There had been tense moments in mission control, he revealed, as the carrier signal had disappeared abruptly, just when the main engine should have started to fire (plus the eight minutes of light time from Mars to Earth)! Had the spacecraft exploded, just as NASA’s Mars Observer apparently did ten years go? Did the sudden motion cripple its electrical systems? It took the flight controllers some minutes, a cool McKay explained, until they found a simple, completely harmless, but also somewhat embarrassing explanation for the loss of the carrier: it was being sent thru the wrong antenna! Six days earlier the same Doppler technique had been used to monitor the clean jettisoning of the Beagle 2 lander from the mother ship, and one had simply forgotten that the geometry was now a different one.

Controllers found a simple, completely harmless, but also somewhat embarrassing explanation for the loss of the carrier: it was being sent thru the wrong antenna!

So Mars Express was in all likelihood happily broadcasting its carrier signal, but away from Earth and out of reach of even the 70-meter antenna of NASA’s Deep Space Network in Goldstone, California, that ESA had been granted access to during crucial maneuvers. All we could do is wait another long hour when, long after engine cutoff and an automatic attitude adjustment, Mars Express would emerge from behind Mars. Then the carrier- broadcasting antenna should be pointing in Earth’s direction again and the success of orbit insertion would be clear almost immediately. That should happen at 5:11 CET. Some space talks were given in the meantime, but the added suspense kept everyone on the edge of their seats. Again no direct views from mission control or their displays were available to the crowd that was growing by the minute: We had to wait for word from McKay once more.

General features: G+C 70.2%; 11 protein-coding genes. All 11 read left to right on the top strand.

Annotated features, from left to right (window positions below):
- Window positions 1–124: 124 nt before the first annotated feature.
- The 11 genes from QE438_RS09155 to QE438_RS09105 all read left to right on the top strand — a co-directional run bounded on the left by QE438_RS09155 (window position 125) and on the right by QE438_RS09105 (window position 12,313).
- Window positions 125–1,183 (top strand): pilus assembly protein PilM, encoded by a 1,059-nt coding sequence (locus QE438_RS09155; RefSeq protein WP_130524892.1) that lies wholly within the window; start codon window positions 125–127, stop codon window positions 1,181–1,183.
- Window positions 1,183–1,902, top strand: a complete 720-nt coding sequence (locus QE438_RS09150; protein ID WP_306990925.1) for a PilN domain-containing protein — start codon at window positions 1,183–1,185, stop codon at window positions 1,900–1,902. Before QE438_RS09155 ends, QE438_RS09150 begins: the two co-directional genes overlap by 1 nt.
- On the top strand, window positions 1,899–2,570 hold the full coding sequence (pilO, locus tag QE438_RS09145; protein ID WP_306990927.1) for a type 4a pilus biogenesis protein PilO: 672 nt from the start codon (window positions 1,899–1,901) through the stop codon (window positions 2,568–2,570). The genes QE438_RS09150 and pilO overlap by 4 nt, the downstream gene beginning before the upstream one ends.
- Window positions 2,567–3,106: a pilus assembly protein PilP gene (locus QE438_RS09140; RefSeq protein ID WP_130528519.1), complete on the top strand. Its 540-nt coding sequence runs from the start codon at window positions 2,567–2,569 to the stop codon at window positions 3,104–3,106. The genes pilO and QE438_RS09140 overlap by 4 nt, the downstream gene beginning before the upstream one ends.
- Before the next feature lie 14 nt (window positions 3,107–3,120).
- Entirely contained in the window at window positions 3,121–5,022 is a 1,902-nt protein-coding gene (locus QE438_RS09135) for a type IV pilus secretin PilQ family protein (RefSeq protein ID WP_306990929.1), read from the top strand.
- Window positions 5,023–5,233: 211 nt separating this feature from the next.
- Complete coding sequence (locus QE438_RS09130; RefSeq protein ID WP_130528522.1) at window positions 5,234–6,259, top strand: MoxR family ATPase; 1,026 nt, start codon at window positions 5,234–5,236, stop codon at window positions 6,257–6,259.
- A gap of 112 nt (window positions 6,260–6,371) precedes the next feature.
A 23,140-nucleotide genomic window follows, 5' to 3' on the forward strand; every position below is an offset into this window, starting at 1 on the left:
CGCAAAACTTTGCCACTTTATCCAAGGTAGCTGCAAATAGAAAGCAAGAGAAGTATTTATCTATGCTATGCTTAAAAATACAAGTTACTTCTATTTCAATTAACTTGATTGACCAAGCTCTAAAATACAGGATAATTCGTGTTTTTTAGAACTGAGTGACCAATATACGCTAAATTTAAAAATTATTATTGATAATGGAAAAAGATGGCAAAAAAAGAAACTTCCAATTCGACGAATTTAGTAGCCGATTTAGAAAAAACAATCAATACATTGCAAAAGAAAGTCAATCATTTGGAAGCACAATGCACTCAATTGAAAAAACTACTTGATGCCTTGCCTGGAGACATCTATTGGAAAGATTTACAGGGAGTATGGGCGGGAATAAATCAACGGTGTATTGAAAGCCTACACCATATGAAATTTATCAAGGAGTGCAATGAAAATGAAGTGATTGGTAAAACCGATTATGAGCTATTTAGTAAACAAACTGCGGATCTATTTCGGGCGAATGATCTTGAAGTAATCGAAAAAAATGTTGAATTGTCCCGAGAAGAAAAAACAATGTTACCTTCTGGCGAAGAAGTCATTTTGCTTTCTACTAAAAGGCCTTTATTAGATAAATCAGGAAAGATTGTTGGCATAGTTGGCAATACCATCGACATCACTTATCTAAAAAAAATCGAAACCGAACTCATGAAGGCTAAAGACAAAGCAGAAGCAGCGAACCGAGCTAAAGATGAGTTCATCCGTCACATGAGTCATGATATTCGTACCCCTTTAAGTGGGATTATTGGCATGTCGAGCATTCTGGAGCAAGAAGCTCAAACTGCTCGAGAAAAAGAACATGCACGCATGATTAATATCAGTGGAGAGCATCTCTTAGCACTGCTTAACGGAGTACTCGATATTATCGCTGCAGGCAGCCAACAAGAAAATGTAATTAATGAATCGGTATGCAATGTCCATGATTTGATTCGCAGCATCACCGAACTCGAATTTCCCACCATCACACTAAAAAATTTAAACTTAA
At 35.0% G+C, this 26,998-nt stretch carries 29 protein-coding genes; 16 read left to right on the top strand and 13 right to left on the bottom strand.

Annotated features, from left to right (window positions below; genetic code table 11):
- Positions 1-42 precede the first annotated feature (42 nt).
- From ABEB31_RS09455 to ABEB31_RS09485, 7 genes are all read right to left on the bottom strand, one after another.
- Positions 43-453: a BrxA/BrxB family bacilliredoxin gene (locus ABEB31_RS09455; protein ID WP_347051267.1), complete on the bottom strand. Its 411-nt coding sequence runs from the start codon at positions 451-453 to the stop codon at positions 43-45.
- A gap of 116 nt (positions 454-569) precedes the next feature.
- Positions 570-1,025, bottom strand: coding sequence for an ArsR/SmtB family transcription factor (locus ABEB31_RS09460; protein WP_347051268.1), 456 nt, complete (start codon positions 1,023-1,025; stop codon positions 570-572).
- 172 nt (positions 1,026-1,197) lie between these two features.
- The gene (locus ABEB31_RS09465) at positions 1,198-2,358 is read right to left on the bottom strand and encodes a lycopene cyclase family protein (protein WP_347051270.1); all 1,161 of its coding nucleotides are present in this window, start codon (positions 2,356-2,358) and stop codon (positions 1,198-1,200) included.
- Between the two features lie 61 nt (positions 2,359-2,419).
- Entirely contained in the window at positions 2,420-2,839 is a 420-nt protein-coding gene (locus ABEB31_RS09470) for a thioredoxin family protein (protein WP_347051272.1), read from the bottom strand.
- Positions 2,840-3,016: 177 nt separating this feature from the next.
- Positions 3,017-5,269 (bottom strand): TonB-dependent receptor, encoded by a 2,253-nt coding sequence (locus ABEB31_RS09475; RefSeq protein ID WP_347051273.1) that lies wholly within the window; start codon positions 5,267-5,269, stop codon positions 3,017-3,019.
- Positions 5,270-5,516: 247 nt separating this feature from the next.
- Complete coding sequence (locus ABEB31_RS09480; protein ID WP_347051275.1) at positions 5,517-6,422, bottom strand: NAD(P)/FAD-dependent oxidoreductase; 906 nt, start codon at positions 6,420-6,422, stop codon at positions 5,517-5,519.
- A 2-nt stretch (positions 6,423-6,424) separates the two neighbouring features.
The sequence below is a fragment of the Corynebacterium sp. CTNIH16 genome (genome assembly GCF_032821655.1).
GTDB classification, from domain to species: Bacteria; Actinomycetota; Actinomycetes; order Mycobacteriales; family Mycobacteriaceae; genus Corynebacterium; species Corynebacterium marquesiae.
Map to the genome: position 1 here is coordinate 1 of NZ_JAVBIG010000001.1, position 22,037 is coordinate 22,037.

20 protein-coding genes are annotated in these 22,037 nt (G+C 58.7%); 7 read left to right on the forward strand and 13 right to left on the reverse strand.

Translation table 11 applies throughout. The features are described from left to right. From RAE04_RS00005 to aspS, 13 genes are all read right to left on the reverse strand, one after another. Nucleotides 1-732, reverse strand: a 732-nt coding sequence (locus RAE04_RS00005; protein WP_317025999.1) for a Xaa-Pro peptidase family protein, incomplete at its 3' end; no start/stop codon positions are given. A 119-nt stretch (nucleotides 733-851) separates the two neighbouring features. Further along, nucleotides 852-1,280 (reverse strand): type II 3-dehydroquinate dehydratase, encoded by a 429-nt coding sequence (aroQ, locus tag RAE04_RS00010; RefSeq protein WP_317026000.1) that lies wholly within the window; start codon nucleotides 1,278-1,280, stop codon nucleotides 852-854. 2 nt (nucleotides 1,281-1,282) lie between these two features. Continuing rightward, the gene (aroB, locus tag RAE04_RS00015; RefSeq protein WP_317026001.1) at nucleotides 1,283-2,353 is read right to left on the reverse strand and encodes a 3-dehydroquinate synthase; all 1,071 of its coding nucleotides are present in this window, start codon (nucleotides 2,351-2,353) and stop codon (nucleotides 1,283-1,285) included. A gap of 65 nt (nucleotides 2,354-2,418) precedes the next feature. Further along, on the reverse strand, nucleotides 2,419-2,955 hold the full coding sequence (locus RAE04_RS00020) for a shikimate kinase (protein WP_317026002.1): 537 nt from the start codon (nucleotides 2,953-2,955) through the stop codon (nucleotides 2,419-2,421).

At 5:16 he walked back to the stage and spread the good news which we heard before anyone else outside mission control: the S-band signal had reappeared only seconds after the expected time, and thus Mars Express had to be at least in some orbit around Mars! How good it was remained to be determined: from the downlinked signal frequency alone one cannot measure a precise relative speed as the temperature of the transmitter could have changed during the past hour. There would be, however, another clever method to get better orbital information soon: so-called Doppler sweeps in which a signal with a well-known frequency is uplinked and returned by the spacecraft. The full telemetry and thus information about the state of Mars Express’ subsystems would not return until about 9:48 CET, though, as the spacecraft was not programmed to turn and point the high- gain back to Earth any sooner. This had been deemed necessary in case the main 400-newton engine would have failed and eight 10-newton thrusters would have been called into action to accomplish the orbit insertion over a much longer time. This contingency had not occurred, it was now obvious, and the strength of the S-band signal also demonstrated that the orbiter’s attitude was fine and as planned.

page 2: accessible controllers, inaccessible spacecraft >>